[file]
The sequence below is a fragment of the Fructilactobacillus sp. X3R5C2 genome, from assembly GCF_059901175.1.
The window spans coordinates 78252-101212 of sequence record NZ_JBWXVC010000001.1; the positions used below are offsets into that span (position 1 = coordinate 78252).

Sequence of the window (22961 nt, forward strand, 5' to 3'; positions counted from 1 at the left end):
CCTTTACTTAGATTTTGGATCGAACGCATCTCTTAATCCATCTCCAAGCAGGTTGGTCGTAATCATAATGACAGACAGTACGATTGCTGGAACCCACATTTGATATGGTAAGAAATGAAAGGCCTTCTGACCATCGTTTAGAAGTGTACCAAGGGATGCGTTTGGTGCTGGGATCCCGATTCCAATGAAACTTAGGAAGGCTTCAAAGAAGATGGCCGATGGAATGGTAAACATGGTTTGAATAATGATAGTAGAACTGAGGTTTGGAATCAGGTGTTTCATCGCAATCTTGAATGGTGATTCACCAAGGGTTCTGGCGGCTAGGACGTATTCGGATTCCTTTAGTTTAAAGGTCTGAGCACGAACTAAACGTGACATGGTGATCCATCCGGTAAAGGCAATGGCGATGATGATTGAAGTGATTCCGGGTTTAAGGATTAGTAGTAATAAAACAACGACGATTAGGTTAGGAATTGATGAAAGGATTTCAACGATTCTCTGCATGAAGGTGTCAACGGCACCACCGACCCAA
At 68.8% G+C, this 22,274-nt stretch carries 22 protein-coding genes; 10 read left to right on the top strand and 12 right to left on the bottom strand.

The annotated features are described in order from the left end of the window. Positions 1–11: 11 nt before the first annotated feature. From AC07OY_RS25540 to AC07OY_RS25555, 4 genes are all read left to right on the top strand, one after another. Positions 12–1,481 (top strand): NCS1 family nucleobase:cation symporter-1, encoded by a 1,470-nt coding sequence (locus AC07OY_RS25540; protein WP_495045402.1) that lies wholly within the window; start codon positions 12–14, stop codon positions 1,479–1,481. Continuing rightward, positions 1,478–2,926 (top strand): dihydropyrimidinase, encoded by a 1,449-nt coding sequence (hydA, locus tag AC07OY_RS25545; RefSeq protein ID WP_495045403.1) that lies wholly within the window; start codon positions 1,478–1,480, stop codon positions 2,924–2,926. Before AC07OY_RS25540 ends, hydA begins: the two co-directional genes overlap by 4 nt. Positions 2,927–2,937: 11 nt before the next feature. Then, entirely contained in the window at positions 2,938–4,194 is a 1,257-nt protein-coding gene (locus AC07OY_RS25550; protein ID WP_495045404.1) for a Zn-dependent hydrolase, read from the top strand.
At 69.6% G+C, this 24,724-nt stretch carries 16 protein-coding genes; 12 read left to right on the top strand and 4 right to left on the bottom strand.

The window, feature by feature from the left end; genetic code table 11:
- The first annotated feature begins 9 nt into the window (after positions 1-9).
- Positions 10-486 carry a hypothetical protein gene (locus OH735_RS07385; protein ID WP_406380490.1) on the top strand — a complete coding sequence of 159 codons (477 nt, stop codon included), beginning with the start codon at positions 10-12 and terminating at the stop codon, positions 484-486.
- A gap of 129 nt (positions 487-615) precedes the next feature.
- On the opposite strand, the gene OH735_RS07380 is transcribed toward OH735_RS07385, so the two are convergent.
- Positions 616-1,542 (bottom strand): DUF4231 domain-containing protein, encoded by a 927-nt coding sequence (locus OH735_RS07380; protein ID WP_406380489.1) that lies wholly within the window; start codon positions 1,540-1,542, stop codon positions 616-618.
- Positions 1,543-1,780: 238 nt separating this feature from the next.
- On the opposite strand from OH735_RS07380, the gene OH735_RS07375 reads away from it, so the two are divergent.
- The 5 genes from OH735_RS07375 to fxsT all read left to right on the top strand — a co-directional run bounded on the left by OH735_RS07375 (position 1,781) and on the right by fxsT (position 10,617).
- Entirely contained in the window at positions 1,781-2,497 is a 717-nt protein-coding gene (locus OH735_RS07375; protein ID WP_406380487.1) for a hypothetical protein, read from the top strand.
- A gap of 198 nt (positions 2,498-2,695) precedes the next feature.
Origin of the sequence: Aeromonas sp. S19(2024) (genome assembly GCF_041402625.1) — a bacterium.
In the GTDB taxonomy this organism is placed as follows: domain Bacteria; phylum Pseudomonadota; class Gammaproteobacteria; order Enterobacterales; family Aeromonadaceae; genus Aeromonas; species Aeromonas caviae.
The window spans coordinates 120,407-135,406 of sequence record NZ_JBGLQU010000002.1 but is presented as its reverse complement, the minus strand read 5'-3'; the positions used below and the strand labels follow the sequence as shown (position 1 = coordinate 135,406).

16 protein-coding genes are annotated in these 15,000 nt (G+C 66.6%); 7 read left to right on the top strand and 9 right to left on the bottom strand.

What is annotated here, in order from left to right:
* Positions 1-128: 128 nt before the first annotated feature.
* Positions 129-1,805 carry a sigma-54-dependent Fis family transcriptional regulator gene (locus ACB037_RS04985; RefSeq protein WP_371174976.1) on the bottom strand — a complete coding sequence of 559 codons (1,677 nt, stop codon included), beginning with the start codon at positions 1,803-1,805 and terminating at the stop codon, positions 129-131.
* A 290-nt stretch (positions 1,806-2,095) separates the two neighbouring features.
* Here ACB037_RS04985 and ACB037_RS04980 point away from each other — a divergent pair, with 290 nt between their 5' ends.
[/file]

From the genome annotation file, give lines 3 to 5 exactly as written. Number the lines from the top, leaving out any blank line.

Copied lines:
Sequence of the window (22961 nt, forward strand, 5' to 3'; positions counted from 1 at the left end):
CCTTTACTTAGATTTTGGATCGAACGCATCTCTTAATCCATCTCCAAGCAGGTTGGTCGTAATCATAATGACAGACAGTACGATTGCTGGAACCCACATTTGATATGGTAAGAAATGAAAGGCCTTCTGACCATCGTTTAGAAGTGTACCAAGGGATGCGTTTGGTGCTGGGATCCCGATTCCAATGAAACTTAGGAAGGCTTCAAAGAAGATGGCCGATGGAATGGTAAACATGGTTTGAATAATGATAGTAGAACTGAGGTTTGGAATCAGGTGTTTCATCGCAATCTTGAATGGTGATTCACCAAGGGTTCTGGCGGCTAGGACGTATTCGGATTCCTTTAGTTTAAAGGTCTGAGCACGAACTAAACGTGACATGGTGATCCATCCGGTAAAGGCAATGGCGATGATGATTGAAGTGATTCCGGGTTTAAGGATTAGTAGTAATAAAACAACGACGATTAGGTTAGGAATTGATGAAAGGATTTCAACGATTCTCTGCATGAAGGTGTCAACGGCACCACCGACCCAA
At 68.8% G+C, this 22,274-nt stretch carries 22 protein-coding genes; 10 read left to right on the top strand and 12 right to left on the bottom strand.